Kruger visitor numbers rise, as loyalists fear effects of new hotel

2016-04-26 13:13 - Louzel Lombard
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Cape Town - The number of tourists visiting the Kruger National Park in the coming years will no-doubt increase, especially considering a new proposed Radisson Blu Safari Resort ‘hotel’ which will be constructed on the periphery of the park at the Malelane Gate Precinct. 

Visitor numbers in the park have been on a steady rise over the past couple of years, and the latest figures again show that Kruger National Park's influx grew with 6.5%. 

During the 2015/2016 financial year, 1 767 218 guests entered the Kruger gates, a total of 107 425 more than the previous financial year, Gabrielle Venter for SANParks told Traveller24. 

A total of 1 659 793 visitors were recorded in the park during the 2014/2015 financial, when compared to 1 556 916 the previous financial year.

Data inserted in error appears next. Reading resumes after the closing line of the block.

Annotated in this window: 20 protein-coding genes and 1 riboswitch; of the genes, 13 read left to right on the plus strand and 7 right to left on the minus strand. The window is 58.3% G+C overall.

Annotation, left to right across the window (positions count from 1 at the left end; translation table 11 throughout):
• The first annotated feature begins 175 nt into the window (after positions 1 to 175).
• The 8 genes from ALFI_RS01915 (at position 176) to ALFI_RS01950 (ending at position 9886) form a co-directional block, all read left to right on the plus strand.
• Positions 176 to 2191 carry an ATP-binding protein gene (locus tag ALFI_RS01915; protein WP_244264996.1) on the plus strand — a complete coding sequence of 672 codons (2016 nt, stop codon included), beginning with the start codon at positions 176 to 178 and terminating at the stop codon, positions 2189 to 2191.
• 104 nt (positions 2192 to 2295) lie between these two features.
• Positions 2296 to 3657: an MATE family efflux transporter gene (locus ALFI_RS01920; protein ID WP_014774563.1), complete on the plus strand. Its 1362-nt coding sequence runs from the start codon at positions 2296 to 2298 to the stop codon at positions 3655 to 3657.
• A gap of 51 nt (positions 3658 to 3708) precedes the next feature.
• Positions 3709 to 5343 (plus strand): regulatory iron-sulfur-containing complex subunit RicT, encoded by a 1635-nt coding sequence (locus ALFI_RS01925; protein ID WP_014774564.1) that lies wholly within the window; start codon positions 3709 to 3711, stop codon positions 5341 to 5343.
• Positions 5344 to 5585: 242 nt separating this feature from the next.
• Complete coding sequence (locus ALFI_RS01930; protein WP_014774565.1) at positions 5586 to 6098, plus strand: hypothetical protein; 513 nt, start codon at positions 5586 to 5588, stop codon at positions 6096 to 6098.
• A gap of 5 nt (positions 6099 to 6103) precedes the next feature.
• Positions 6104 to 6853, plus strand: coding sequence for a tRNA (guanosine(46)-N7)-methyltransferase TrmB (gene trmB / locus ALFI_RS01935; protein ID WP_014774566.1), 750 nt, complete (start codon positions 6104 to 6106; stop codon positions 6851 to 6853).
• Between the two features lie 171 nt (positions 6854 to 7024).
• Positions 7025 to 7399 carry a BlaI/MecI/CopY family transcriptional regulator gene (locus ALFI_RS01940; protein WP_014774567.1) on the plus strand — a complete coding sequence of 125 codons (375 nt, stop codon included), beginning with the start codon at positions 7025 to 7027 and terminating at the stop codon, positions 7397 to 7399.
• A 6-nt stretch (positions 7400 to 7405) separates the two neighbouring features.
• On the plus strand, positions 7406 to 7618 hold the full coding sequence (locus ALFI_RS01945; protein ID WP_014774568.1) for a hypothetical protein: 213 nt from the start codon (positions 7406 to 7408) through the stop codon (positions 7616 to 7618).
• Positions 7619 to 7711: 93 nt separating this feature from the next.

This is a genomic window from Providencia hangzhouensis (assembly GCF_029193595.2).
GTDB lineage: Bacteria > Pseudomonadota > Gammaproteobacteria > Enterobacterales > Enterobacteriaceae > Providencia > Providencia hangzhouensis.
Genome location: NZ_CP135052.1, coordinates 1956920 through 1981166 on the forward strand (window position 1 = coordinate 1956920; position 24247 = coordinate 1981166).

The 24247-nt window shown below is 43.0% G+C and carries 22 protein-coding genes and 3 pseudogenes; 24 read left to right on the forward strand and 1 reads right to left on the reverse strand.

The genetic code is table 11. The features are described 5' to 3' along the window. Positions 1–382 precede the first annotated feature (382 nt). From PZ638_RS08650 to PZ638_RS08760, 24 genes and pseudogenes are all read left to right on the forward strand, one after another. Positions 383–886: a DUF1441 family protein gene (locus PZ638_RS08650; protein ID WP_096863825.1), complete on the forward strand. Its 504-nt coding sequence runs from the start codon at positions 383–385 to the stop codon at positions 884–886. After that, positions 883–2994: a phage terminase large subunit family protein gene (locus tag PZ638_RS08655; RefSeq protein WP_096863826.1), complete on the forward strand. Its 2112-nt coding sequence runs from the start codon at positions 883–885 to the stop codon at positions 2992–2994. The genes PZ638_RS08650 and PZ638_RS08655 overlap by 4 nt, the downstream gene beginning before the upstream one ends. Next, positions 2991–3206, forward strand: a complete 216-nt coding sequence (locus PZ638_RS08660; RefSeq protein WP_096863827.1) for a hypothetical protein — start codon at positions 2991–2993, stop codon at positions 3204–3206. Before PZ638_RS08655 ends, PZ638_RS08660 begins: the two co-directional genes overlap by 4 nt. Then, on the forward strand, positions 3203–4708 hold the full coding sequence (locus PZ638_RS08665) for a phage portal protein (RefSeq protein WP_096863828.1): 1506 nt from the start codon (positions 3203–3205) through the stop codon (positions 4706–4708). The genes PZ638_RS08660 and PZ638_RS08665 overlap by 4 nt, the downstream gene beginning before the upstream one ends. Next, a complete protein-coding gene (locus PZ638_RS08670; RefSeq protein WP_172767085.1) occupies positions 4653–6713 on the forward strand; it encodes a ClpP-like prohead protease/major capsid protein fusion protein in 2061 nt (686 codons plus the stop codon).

Despite a "comprehensive independent environmental scrutiny" conducted on the impact of the Radisson Blu Safari Resort, many Kruger loyalists remain skeptical of the hotel's promised "positive contribution" to the Kruger atmosphere.

They say the park is already crowded and fear "cramming" more people into the iconic Kruger, will take away from the experience. 

Members on the official SANParks Kruger National Park Facebook group have labelled the new hotel development as 'disgusting'. 

Dina Prinsloo says, "If you want a glamorous holiday, go to Sun City. The bush holiday is for the nature and animal lovers, and we would like to see it stay that way..." 

Others are more optimistic about the new accommodation, saying the standard of current Kruger accommodation is not favourable. 

Stefan Steyn says, "I don't see why this is a problem. A lot of the accommodation in the park is very, very old. Without the tourists, there is no park. I welcome this addition." 

Angelika Edwards agrees, saying "There clearly is a demand. If it's an eco-friendly lodge with a little comfort, it sounds good to me." 

SANParks says the new development's impact will definitely be far less than the "sprawling towns of Skukuza and Satara... In fact, it should be noted that the total development footprint in the Kruger National Park is still less than 4%, making it a national park with the lowest development footprint in the world.”

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